Red Herring: Stop Being a Skank and Get Awesome, Already
Posted September 10, 2009on:
At first, Red Herring #1 seemed to have woken up on the idiot side of the bed. We open by staring smack into the boobs of some chick named Maggie (Har-RUMPH!), who is apparently a vapid slut; I mean, not two pages in she cops to sleeping with her best friend’s boyfriend. Lovely. Twenty-two year old Maggie MacGuffin goes on and on about shoes and clothes while gabbing with her mother – which we all do sometimes, but geez, not in my comics please! Somehow, this girl works as a congressional aide to a representative from Florida. Who she’s fucking- oh THAT explains it! Lovely.
To be honest, I was ready to put this book down by fourth page of issue #1. They used the word “ass” more times than they used the word “the.” Maggie (NOT ME!) literally spends a full page discussing her best friend’s ass. You start to wonder if the guy writing this has ever met a real live woman before.
Luckily, Red Herring doesn’t revolve completely around Maggie’s sexpottery. We’ve got the geeky, unfortunately named Meyer Weiner and the “just because you’re paranoid doesn’t mean they’re not after you,” conpiracy theorist and titular hero/anti-hero/whatever he is, Red Herring – both of whom are much more interesting at the outset than Maggie “OMG MAH ASS” MacGuffin. Weiner is working for Red Herring in some capacity, but in issue #2 we’re still not entirely sure what it is. Honestly, it’s Red and Meyer and the awkward position they seem to be in that kept me reading at all in issue #1.
It seems to have paid off. By issue #2, it’s clear that spoiled Princess Maggie is ditzy not because she is, but because (thank you, daddy issues!) she thinks she’s supposed to be. Seriously, if Red Herring ever gets the Hollywood treatment, Reese Witherspoon is ALL over this. Maggie’s in-your-face whoring was, well, a red herring. This story isn’t about a nuevo-Monica Lewinsky and a couple of freaked-out suits meeting up at the Lincoln Memorial. There is a vast conspiracy afoot – involving the Roswell aliens, corporate gluttony, government corruption, and, for whatever reason, Red Herring and Maggie MacGuffin. Somehow, all of these characters are connected in the machinery of this conspiracy; and the groundwork for the whole tangled web is laid almost immediately.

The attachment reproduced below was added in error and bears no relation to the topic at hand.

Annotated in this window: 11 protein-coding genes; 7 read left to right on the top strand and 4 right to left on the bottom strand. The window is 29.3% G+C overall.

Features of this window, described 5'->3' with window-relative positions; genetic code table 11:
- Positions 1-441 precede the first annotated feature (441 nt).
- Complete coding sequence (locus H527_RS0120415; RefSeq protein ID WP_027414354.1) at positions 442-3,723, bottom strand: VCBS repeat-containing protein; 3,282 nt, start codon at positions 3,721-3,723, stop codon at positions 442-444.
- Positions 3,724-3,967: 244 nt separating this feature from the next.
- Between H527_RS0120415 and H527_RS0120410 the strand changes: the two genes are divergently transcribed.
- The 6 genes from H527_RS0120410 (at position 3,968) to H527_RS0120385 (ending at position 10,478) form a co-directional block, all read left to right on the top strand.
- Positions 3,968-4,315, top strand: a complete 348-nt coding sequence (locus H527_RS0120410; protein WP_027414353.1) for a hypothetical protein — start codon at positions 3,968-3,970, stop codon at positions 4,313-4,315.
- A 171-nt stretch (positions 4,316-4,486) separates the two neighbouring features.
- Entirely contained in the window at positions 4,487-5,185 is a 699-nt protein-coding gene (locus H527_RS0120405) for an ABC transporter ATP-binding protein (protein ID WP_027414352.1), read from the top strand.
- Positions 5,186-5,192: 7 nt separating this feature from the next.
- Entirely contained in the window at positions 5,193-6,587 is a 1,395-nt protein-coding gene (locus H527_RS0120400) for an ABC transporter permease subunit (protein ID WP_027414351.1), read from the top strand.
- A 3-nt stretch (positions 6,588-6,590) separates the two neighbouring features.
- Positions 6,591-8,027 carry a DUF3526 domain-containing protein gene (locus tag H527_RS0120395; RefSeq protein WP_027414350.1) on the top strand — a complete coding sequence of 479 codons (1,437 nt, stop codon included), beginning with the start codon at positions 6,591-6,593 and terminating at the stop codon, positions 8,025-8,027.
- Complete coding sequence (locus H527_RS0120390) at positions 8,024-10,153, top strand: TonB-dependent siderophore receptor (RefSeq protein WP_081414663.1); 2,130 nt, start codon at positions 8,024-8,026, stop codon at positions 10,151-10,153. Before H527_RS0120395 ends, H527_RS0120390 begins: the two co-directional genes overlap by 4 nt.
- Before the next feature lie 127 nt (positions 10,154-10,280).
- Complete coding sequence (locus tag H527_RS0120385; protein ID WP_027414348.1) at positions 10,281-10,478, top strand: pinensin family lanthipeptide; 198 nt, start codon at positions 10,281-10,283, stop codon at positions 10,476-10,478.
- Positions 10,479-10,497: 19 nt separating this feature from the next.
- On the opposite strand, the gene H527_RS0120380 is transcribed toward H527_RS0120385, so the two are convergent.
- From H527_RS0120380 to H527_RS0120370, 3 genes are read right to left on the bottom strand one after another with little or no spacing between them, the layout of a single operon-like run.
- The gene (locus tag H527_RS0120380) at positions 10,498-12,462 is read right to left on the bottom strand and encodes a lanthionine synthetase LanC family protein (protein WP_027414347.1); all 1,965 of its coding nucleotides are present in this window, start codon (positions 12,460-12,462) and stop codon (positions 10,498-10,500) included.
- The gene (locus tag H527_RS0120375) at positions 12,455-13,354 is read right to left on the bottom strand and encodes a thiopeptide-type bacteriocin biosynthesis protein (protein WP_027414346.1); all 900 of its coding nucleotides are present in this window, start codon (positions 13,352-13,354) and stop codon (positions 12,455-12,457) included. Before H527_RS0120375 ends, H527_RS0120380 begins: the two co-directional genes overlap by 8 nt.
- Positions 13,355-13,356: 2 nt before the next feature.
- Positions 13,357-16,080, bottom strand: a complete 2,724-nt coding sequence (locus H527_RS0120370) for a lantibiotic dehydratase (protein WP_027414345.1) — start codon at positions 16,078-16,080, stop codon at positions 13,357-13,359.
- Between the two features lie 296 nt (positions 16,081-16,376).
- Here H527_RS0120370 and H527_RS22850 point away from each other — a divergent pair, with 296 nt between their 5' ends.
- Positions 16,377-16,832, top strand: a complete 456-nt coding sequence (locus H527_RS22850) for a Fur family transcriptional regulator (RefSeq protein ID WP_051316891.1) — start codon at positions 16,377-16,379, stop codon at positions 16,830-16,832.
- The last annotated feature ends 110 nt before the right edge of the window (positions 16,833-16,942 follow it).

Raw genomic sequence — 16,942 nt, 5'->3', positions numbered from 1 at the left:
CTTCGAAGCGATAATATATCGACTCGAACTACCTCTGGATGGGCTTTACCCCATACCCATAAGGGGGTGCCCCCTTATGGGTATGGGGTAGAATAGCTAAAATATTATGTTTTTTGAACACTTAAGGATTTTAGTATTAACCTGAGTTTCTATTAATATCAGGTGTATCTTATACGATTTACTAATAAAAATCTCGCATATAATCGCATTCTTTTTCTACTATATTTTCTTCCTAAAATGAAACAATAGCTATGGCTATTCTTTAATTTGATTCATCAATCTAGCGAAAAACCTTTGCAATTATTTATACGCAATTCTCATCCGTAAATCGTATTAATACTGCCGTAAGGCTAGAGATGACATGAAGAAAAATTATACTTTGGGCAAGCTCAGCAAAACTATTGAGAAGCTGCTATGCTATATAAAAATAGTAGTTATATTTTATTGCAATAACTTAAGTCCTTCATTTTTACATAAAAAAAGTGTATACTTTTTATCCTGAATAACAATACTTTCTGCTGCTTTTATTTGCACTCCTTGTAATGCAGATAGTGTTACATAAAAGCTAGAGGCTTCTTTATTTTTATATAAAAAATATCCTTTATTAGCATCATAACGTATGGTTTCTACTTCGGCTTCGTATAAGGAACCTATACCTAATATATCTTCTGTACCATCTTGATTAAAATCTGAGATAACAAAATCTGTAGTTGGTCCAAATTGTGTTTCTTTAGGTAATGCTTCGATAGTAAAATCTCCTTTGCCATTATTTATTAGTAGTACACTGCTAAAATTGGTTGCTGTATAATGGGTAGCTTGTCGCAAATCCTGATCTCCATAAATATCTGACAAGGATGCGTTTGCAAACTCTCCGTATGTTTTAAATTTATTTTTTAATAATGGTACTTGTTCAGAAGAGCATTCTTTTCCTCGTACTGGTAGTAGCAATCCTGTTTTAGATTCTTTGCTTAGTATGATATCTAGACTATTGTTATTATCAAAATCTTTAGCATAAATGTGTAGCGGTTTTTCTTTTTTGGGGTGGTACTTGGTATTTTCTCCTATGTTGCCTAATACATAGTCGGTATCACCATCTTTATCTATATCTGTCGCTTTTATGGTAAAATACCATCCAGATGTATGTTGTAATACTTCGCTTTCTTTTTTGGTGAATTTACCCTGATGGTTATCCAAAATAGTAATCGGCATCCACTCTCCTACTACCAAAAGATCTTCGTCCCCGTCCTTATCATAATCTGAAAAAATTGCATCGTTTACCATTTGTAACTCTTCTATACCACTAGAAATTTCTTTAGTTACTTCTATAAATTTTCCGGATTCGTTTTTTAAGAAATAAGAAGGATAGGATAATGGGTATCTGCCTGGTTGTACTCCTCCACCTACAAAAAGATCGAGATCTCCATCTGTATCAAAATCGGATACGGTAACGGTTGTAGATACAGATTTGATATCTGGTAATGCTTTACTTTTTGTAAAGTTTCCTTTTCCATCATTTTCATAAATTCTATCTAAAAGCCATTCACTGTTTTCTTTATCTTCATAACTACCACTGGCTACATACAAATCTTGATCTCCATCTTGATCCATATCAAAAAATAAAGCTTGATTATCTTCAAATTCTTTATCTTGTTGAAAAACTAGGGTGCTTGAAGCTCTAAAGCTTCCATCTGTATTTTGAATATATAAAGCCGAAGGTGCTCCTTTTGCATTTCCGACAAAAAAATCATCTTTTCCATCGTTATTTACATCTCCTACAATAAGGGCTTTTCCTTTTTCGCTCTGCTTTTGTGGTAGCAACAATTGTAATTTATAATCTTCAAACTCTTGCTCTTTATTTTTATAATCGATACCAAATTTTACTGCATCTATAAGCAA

Red Herring‘s strength is in its pacing. This ain’t no set-em-up and wait ten issues to knock-em-down book. By issue #2, we’ve had extramarital affairs, an ambush, a quasi-kidnapping, aliens, corrupt government officials and more than one near escape. This is The West Wing meets The X-Files and to be honest I’ve got no idea which plot line I’m supposed to be following. Which could either be really awesome or just godawful as the series progresses.
Seeing Philip Bond do more Kill Your Boyfriend style work while not under the influence of whatever Grant Morrison forces his artists to take (hurr!), is awesome. Bond’s art complements the absurdity (and occasional frat-boy humor) of David Tischman’s story, making some of the more bizarre or silly moments feel more organic than they might have in the hands of another artist.
Verdict? Red Herring’s only a six issue series and I’ve already bought #1 and #2. I like it enough to keep going, though anyone not already involved may want to wait-for-trade on this one.
I’ve been reading Red Herring with Newcastle (cos ohmigod did you know those mini Heineken kegs come with Newcastle now?), but something blended and pineapple based might work a little better.